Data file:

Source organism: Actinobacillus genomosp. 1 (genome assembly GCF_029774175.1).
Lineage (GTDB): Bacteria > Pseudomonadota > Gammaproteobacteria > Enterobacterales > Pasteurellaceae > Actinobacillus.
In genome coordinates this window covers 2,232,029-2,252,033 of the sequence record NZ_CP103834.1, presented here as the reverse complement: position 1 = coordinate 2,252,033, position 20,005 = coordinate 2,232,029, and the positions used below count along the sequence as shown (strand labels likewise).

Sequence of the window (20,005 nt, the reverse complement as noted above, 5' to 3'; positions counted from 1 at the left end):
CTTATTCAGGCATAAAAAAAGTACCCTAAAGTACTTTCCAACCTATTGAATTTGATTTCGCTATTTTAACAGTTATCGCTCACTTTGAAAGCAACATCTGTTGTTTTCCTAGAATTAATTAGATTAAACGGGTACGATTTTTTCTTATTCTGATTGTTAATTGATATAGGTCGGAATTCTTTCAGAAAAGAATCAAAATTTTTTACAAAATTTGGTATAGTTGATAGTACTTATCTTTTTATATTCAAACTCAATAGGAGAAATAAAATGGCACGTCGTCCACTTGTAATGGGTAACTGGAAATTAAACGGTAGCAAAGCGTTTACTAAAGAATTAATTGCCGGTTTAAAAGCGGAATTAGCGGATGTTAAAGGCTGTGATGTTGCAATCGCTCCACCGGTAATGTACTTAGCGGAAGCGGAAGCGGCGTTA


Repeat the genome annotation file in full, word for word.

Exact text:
Source organism: Actinobacillus genomosp. 1 (genome assembly GCF_029774175.1).
Lineage (GTDB): Bacteria > Pseudomonadota > Gammaproteobacteria > Enterobacterales > Pasteurellaceae > Actinobacillus.
In genome coordinates this window covers 2,232,029-2,252,033 of the sequence record NZ_CP103834.1, presented here as the reverse complement: position 1 = coordinate 2,252,033, position 20,005 = coordinate 2,232,029, and the positions used below count along the sequence as shown (strand labels likewise).

Sequence of the window (20,005 nt, the reverse complement as noted above, 5' to 3'; positions counted from 1 at the left end):
CTTATTCAGGCATAAAAAAAGTACCCTAAAGTACTTTCCAACCTATTGAATTTGATTTCGCTATTTTAACAGTTATCGCTCACTTTGAAAGCAACATCTGTTGTTTTCCTAGAATTAATTAGATTAAACGGGTACGATTTTTTCTTATTCTGATTGTTAATTGATATAGGTCGGAATTCTTTCAGAAAAGAATCAAAATTTTTTACAAAATTTGGTATAGTTGATAGTACTTATCTTTTTATATTCAAACTCAATAGGAGAAATAAAATGGCACGTCGTCCACTTGTAATGGGTAACTGGAAATTAAACGGTAGCAAAGCGTTTACTAAAGAATTAATTGCCGGTTTAAAAGCGGAATTAGCGGATGTTAAAGGCTGTGATGTTGCAATCGCTCCACCGGTAATGTACTTAGCGGAAGCGGAAGCGGCGTTA